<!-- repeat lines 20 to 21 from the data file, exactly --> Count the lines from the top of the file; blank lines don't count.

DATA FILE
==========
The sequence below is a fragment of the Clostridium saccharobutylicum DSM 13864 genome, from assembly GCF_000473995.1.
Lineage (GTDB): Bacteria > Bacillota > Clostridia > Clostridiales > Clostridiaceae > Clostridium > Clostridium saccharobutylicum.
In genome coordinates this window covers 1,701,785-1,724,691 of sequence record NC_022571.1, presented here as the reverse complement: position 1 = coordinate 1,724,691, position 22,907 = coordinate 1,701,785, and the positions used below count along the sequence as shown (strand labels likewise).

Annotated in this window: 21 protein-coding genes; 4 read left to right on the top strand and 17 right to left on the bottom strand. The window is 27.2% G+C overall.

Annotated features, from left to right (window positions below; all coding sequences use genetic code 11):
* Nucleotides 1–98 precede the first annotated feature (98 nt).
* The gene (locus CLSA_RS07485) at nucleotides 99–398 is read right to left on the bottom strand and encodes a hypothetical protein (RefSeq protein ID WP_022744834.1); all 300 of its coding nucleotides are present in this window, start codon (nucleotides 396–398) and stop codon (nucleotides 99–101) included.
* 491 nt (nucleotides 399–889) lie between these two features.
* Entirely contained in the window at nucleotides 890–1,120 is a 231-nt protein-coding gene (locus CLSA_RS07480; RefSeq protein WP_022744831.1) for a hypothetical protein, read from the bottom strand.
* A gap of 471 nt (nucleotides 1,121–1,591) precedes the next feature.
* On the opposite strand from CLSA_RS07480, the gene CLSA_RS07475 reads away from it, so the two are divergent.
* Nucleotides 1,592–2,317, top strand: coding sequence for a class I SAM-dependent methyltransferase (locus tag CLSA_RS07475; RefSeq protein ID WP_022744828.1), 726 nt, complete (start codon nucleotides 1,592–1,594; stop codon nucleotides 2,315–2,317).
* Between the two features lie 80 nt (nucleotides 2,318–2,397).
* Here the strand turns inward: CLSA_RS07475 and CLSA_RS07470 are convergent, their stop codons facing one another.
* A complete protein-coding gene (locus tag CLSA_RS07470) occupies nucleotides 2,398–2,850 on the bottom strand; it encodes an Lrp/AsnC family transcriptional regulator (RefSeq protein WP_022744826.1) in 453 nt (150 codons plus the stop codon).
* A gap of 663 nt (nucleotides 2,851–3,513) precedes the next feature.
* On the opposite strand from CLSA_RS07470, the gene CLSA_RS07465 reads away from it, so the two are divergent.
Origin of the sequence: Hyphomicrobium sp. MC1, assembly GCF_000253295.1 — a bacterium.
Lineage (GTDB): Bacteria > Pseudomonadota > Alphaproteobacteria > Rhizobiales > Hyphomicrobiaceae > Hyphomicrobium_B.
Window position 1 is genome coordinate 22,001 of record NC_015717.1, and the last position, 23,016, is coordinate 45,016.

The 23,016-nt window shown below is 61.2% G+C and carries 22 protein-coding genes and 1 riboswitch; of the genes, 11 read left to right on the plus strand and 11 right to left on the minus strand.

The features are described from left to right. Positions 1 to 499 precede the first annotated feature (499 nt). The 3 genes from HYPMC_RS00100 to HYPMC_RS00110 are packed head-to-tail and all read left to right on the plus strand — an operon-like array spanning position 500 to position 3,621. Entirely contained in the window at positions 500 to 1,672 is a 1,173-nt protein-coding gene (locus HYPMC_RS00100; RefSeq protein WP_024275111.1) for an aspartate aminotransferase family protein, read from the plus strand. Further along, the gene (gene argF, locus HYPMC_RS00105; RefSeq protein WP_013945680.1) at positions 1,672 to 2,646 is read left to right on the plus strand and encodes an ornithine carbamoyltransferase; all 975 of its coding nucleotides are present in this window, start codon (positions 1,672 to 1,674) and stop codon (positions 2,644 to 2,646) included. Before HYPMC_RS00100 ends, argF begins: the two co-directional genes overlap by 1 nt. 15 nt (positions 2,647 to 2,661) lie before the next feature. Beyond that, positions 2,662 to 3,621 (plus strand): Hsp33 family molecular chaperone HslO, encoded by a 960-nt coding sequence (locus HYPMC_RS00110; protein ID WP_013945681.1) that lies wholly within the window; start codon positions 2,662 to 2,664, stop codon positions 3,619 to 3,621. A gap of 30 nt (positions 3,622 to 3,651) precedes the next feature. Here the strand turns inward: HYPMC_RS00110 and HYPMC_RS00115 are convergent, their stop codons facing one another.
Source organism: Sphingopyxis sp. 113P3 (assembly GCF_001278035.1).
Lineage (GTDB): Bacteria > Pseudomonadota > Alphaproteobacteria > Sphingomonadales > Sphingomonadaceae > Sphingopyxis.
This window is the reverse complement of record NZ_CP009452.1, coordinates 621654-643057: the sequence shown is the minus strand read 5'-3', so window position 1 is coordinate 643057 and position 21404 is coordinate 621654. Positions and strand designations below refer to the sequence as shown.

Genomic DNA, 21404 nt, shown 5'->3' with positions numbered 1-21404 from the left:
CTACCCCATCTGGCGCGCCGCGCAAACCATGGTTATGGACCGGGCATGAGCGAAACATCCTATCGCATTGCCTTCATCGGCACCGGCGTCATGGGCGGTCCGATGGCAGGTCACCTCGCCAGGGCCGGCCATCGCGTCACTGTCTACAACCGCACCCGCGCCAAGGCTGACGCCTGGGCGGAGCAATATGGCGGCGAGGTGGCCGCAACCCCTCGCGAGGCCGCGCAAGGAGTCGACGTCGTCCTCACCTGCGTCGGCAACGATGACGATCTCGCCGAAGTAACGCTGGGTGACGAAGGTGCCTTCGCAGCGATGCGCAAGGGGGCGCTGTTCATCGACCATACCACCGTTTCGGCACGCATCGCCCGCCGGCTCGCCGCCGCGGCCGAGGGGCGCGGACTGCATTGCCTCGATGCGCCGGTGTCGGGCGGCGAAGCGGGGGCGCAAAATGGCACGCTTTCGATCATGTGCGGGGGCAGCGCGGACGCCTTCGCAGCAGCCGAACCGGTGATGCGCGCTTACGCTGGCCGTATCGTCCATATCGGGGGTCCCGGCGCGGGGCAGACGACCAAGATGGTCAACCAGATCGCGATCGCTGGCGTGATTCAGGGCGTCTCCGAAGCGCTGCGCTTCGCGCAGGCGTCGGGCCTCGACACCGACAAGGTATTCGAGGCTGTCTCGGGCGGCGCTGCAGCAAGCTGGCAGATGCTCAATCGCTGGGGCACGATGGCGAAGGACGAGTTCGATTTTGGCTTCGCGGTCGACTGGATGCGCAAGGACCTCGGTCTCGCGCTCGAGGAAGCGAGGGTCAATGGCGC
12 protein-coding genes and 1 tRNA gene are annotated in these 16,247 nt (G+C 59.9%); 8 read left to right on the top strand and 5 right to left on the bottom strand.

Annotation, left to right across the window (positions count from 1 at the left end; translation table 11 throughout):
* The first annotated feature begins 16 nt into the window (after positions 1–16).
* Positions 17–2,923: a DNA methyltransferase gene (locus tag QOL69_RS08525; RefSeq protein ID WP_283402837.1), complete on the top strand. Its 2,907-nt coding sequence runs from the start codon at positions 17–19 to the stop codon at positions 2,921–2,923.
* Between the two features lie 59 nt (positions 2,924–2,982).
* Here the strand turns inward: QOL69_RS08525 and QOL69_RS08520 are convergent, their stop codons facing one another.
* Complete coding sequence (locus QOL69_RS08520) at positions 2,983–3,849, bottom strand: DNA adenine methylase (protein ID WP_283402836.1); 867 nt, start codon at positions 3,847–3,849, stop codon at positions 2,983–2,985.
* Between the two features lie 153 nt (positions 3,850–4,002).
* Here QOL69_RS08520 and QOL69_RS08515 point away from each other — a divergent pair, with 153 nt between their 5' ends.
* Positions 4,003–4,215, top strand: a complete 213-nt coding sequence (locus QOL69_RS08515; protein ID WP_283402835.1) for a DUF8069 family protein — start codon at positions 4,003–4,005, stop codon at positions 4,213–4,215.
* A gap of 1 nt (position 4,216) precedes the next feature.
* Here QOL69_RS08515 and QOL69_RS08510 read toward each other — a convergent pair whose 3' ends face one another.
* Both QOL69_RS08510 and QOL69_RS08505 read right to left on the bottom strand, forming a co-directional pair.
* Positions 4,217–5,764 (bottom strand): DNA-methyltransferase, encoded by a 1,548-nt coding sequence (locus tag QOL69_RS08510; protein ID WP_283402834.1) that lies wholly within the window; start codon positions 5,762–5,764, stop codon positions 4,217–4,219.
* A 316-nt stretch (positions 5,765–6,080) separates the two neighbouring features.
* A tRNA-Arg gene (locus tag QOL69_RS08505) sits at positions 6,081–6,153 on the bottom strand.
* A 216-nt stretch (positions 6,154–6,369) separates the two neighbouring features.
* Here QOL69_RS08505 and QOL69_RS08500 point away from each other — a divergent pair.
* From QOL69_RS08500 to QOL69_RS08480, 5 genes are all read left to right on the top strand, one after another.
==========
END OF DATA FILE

Window position 1 is genome coordinate 22,001 of record NC_015717.1, and the last position, 23,016, is coordinate 45,016.

The 23,016-nt window shown below is 61.2% G+C and carries 22 protein-coding genes and 1 riboswitch; of the genes, 11 read left to right on the plus strand and 11 right to left on the minus strand.